The cheese counter: It may be the best section of the entire grocery store. But how does that wondrous staple that tops everything from pasta to burgers to desserts get there? It's passed by America’s certified cheese graders. These licensed taste testers are behind the scenes, evaluating flavor, color, texture, and appearance, ensuring that the cheese passes muster. Virtually every company that makes cheese employs cheese graders as does the government to enforce quality standards. However, the only cheeses held to USDA regulatory grade standards are Cheddar, Colby, Monterey Jack, Muenster, Swiss, and Brick.
Eating cheese all day does sounds like the ideal job description, but what does it actually take become a professional cheese taster? First of all, you have to be absolutely enamored with dairy.
“You really have to love cheese to do this job, you have to have a passion for it,” says Dean Sommer, a cheese and food technologist for the Center for Dairy Research at the University of Wisconsin-Madison, who, in his 30 years evaluating cheese, has worked closely Wisconsin Department of Agriculture cheese graders.
“There are no two pieces of cheese that are exactly identical. You could make 50 batches of cheddar a day and no two batches will be identical,” Sommer explains.
He says that you have to be able to detect the smallest nuances between cheeses in order to grade their quality.
Here’s how their process works: If a grader is looking for defects in the cheese, he’ll give a batch any of the following grades: P (pronounced; meaning the cheese is severely defective), D (there are “definite” defects), S (slight), and VS (very slight).
There are also a series of industry scores: AA, A, B (these are usually used as ingredient cheeses), and U – the very worst cheese, which becomes processed cheese like you might find in Cheez Whiz.
Graders also have to look into a cheese’s future.
“One of the expectations for the cheese grader is that they’ll be able to predict which cheeses will go to which ‘aging programs,’” says Sommer.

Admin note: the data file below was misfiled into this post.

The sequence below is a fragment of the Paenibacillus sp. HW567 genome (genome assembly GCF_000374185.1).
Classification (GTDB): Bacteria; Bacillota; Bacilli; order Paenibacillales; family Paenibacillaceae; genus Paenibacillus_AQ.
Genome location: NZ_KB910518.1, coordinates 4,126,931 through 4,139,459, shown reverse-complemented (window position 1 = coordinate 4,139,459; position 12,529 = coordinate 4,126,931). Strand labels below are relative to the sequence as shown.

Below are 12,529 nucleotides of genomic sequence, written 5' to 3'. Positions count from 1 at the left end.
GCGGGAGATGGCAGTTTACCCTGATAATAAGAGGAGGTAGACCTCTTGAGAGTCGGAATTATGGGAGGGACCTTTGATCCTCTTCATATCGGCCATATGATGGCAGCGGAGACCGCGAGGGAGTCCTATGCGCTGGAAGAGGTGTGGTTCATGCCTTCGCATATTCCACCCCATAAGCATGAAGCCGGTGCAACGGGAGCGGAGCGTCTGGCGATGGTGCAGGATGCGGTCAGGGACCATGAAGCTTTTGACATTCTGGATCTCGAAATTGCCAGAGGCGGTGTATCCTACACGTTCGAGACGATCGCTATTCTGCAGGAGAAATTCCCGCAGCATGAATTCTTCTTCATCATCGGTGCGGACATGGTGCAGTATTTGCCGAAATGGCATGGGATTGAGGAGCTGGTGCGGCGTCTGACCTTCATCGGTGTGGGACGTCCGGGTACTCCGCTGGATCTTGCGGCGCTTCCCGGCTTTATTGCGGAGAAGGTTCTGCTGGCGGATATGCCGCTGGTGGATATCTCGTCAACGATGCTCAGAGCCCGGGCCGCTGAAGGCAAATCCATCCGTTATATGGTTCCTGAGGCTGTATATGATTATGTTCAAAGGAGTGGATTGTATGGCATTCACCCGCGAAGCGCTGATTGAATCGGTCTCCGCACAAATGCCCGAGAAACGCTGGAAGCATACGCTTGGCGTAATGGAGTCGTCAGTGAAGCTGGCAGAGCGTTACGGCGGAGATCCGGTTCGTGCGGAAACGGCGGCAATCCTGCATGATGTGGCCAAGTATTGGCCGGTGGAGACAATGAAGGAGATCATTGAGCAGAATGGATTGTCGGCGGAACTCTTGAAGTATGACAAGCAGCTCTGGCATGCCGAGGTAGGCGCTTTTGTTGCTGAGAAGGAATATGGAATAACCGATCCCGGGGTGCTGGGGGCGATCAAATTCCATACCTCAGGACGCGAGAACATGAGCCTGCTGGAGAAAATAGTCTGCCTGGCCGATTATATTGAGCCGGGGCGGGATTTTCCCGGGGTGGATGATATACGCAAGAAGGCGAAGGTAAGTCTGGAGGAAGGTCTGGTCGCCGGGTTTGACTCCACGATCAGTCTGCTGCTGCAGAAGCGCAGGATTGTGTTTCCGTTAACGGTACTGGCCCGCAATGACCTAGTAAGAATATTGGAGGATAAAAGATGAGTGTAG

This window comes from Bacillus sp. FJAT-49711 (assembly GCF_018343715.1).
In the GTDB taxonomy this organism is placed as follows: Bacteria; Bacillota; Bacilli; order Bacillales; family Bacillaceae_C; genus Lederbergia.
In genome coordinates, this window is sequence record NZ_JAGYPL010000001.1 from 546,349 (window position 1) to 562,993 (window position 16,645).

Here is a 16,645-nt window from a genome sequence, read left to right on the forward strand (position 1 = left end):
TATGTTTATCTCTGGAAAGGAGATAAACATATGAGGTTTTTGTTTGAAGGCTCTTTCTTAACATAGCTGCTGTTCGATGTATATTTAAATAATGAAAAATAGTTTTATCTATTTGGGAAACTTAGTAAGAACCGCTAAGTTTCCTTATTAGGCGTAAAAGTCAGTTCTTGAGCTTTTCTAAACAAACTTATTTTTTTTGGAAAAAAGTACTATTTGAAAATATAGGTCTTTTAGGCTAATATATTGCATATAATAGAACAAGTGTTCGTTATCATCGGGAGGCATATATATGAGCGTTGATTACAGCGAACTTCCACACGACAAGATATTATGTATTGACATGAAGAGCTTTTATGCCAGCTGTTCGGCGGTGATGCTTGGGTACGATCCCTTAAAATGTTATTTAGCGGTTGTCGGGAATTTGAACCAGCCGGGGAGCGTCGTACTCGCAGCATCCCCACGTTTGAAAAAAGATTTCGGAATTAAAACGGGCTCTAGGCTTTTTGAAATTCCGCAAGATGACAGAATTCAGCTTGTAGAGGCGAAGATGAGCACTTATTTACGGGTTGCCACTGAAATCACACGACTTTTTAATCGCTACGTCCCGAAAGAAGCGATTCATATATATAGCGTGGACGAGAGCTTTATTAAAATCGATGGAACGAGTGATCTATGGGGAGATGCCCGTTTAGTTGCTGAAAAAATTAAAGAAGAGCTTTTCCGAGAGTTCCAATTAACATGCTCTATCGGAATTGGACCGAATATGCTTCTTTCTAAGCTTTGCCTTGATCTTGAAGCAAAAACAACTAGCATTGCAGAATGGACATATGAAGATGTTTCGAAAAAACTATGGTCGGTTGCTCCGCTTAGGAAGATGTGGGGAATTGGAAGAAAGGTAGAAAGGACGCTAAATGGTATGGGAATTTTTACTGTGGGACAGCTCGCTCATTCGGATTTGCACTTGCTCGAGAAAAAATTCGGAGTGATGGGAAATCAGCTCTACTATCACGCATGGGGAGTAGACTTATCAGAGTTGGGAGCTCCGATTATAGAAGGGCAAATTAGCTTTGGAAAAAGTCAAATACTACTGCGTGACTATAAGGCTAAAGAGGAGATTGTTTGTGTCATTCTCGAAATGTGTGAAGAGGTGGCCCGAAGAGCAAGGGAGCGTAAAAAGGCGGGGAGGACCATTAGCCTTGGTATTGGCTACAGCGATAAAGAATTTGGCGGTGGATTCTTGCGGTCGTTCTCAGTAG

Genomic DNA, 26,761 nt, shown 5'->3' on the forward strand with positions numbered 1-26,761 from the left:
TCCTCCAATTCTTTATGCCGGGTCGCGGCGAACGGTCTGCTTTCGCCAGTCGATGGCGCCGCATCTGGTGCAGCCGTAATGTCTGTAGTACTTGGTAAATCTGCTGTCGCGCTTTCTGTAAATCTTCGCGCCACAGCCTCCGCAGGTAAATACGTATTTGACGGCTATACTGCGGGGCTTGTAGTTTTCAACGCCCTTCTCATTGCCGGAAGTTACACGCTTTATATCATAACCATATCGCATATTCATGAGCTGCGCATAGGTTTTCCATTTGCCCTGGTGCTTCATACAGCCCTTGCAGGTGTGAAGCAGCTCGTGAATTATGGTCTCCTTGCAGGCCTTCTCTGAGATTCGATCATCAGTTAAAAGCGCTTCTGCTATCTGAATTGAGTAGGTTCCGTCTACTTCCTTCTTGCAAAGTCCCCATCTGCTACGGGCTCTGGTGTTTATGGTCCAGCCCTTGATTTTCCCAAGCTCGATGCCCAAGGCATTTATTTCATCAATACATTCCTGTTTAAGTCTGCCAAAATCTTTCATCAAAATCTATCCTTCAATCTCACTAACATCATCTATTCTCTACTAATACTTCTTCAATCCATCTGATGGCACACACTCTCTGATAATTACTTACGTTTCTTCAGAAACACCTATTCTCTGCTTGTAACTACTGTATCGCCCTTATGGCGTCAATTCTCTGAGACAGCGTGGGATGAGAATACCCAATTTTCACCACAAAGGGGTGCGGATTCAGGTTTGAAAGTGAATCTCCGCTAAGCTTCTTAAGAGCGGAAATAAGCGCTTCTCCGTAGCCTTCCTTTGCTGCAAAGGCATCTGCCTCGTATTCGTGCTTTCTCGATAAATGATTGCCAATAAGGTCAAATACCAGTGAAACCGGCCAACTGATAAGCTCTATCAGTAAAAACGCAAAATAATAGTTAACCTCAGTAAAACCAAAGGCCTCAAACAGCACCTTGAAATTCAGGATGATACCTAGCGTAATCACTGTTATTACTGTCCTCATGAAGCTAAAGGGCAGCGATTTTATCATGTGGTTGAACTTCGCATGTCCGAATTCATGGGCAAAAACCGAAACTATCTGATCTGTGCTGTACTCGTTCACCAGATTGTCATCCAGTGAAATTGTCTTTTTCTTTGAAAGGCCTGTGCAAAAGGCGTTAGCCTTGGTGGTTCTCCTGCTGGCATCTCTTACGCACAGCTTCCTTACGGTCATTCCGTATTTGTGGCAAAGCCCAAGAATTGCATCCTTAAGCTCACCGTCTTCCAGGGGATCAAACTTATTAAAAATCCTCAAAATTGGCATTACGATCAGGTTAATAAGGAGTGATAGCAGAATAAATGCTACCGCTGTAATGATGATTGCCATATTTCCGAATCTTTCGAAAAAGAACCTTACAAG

That means that they have to decide, when a cheese is just two or three weeks old, if it will hold up for a year or longer.
Then comes the fun part: Tasting. But graders still have to be very precise.
“Take cheddar, for example: It should have a slight amount of acid, it should be salty, and have little sulfur notes. It shouldn’t be bitter, or taste like cattle feed, oniony garlicky, or sour,” Sommer explains. “For parmesan, you’re looking for fruity flavors and sweet flavors, what a roasted piece of pineapple tastes like. Just a hint of nuttiness and saltiness.”
Graders should be able to determine which batches will be best served as an ingredient cheese in a dish like pizza, and those that will be “chunked” and end up in the supermarket.
“A grader at Sargento has to decide which cheese will be bars, shredded, or sliced. The cheese has to be almost perfect if you want to slice it,” he says.
Problem batches go to shredding because it masks any imperfections in the cheese.
Graders even judge the appearance of the cheese, and the way it feels.
“Some cheeses, like cheddar, should be pliable. Does it crack easily like an aged cheddar should?” If it’s Swiss, does it have the right amount of eyes, and are they the right shape?” Graders have to answer the questions you’ve probably never even considered about the state of your cheese.
So what does all this information mean for you next time you’re ready to buy cheese.
Sommer assures me that AA cheeses do make it into grocery stores. But there’s a catch. Branded products – like Tillamook and Cabot – are most likely to receive the high grade. Bars of the store brand stuff? Not so much.
Now you know to be thankful next time you’re strolling the aisles at the supermarket: Somewhere down the line, at a farm or in a factory, there’s a person sniffing, squeezing, and tasting your cheese – all in the name of a more perfect dairy product. Rest assured, your cheese is safe in their capable hands.